THE BAD BOY IS BACK IN MONEY MONSTER
Jack O’Connell specialises in angry young men. The troubled intensity of his characters in This Is
England, the Channel 4 series Skins and prison drama Starred Up, with Ben Mendelsohn, sent critics searching for new superlatives.
Class-conscious English casting agents, however, still haven’t cottoned on to the fact that the lad can act.
“If I have ever gone for posher roles, I get laughed out of the room,” says O’Connell, who appears opposite George Clooney and Julia Roberts in the Jodie Foster-directed crime thriller Money Monster.
Unlike Benedict Cumberbatch, who was educated at Harrow, and Eddie Redmayne, who went to Eton, O’Connell grew up between two housing estates in working-class Derby.
The 25-year-old actor was unable to pursue his initial career plan – the army – because of a juvenile criminal record.
“I don’t think the same number of roles are available to me given those restraints,’’ O’Connell says.
“I would love that not to be the case. But I have experienced it. It does apply.
“But I am not going to get anywhere by mouthing off about it. There are things I can do. It gives me an incentive to work harder.”
Cinematic class prejudice is one of the reasons why O’Connell, who made his Hollywood debut as World War II hero Louis Zamperini in Angelina Jolie’s Unbroken, is currently trying his luck on the other side of the Atlantic.
“There is a lot less emphasis on class over here,” he says.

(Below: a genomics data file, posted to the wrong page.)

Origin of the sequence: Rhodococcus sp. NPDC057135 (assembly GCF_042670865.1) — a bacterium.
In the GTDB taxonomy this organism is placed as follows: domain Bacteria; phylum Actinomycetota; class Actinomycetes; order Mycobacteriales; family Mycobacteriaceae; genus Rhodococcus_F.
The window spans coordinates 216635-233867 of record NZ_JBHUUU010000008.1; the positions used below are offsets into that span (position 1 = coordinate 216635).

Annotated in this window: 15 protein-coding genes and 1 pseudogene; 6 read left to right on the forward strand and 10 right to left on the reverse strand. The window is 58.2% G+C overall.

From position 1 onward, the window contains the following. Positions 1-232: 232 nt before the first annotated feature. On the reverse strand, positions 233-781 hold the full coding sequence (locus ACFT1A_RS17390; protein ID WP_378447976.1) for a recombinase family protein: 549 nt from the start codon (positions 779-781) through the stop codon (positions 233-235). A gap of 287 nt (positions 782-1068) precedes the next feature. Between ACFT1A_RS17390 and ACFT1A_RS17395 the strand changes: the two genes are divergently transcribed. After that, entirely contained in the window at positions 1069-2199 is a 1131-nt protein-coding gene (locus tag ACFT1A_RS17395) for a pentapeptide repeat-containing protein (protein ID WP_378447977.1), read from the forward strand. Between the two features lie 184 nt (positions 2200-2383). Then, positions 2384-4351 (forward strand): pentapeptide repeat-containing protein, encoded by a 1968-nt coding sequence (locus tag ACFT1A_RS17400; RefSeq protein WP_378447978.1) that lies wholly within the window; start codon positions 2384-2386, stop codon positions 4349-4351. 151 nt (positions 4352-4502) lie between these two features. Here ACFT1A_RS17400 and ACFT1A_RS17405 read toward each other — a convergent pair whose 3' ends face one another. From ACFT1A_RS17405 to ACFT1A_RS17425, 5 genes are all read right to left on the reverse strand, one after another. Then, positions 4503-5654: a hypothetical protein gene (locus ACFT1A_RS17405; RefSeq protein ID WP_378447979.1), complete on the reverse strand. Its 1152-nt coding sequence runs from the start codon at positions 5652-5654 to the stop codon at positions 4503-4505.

That may well be the case. But Money Monster doesn’t exactly bust O’Connell out of his current mould.
Apart from the opportunity to work with some of Hollywood’s best, the role of Brooklyn-born battler Kyle Budwell tempted O’Connell with a surprising sympathetic character arc. After losing every cent of the $60,000 he inherited from his late mother on a bum steer by finance personality Lee Gates (Clooney), Budwell takes the TV host hostage, at gunpoint, on air, demanding both answers and an apology.
“Although his actions are rash they are still very calculated,” O’Connell says.
“I would never recommend anyone go do that. But he’s not stupid. He’s fallen victim to a rigged system and he’s trying to make everybody aware of it.
“He has some admirable traits which make him very interesting, very attractive for an actor to play.”
The next O’Connell film to hit cinemas is the period romance Tulip Fever, costarring Alicia Vikander, Holliday Grainger and O’Connell’s former girlfriend Cara Delevingne.
Sporting long hair and a 17th century costume, the actor is barely recognisable in the role.
“To play somebody from such a distant period of time helped me step into something new,’’ he says.
“And also, the character I play loves his wife. I got to play this family man.
“But, I mean if we are talking class again, there is very little what’s different in terms of that.”
Tulip Fever director Justin Chadwick is also hoping to cast O’Connell in his next film, A
Life In The Day, which tells the story of Beatles manager Brian Epstein, who died of a drug overdose at the age of 32.
Nicholas Hoult is circling the flamboyant role of Epstein, who was gay.
O’Connell would play Julian Lennon, another working class character, to be sure, but one guaranteed to mix things up a little bit.
“I feel very positive towards that project. I just don’t know if it’s real. I don’t know if it’s any more than speculation at the moment,” O’Connell says.
Money Monster opens today
Jack O'Connell plays Brooklyn-born battler Kyle Budwell in Money Monster.